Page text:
I try to shake it off and go for a long walk instead, but invariably once the thought is there it is hard to shift.
    I do enjoy a glass of good wine but I have fallen into the trap of buying cheap stuff and slugging it back.
    I haven’t slept well for weeks and so I face this week alcohol free so far and am unashamed to say that I will just take each day at a time, but don’t promise to be sober forever.
    I often have great nights at parties and rock concerts without having a drink and so I know the benefits. I want to be in control of my drinking and resist the influence of others.

  6. I have tried and tried to stop drinking .. I’m probably on the 20th try, but I’m day two into it .. I keep wondering if the sober life is for me and I know that’s the stupidest question.. But that’s what I’m thinking, and that thought alone makes me wonder if I’m really an addict.. The thought of never having another glass of wine seems like a big deal..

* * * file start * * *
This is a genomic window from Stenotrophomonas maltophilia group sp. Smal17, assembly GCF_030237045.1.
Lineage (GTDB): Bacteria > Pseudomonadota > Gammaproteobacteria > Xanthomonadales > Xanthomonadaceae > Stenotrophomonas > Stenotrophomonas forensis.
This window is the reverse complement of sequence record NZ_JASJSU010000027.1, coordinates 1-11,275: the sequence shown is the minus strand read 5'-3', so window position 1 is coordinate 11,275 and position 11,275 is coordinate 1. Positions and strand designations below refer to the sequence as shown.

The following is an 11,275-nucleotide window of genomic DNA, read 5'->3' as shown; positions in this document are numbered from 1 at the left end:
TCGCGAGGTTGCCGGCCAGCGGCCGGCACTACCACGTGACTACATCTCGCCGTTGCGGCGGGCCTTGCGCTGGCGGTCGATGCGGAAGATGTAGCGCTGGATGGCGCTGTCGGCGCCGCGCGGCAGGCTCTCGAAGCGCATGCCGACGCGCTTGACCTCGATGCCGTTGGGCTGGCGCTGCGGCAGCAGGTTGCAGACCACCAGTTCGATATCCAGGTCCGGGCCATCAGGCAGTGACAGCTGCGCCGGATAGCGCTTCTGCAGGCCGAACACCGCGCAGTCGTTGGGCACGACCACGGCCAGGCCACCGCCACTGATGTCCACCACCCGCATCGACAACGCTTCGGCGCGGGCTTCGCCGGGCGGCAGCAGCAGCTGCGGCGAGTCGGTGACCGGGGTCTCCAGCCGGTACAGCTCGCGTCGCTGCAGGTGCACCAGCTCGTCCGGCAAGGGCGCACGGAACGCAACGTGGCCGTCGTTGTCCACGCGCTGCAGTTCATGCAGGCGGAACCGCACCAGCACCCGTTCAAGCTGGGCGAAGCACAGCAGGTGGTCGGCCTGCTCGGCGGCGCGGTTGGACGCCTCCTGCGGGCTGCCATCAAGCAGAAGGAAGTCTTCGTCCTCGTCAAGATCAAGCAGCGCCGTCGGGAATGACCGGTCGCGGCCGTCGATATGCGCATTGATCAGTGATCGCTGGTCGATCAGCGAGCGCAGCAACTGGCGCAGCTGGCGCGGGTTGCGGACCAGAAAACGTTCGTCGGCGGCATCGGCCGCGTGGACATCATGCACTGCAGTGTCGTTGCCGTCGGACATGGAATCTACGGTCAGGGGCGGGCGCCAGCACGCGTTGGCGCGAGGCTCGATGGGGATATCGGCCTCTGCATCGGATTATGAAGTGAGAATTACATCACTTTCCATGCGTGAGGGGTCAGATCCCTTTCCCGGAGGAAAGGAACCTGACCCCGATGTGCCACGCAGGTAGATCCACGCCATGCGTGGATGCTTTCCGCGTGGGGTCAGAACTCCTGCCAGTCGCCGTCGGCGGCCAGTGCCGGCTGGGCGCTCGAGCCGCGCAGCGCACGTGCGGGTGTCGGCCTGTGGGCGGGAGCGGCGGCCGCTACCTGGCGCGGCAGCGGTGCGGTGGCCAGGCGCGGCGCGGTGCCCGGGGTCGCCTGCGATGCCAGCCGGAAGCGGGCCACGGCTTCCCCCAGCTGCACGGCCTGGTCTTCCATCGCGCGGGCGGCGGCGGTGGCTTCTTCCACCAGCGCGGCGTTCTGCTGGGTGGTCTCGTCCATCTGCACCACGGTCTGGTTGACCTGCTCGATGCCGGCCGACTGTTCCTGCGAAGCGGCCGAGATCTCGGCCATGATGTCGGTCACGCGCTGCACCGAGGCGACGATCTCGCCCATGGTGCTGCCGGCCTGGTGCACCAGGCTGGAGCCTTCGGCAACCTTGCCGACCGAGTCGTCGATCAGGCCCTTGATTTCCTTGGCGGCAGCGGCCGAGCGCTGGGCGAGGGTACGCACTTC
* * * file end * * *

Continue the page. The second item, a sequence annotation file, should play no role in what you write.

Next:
1. Last week, I drank on a work trip the day before heading home. I must have not had enough water and/or food, I am not sure, but I must have had the worst hangover of my entire life. I had to sit at the airport, waiting for a delayed flight for hours, feeling like I was going to lose my guts. I thought to myself, “there is nothing I want more than to be completely sober every day from now on.” That feeling of my body almost crying in pain to itself was so sad and so painful. It is a continuous struggle for me to try to stop drinking, but that day I was pushed to the edge. The sober life called to me. It was gleaming and making the drinking life seem like the worst existence possible. I guess my point is, the sober life may sound hard, but I wonder if the drinking life sounds harder?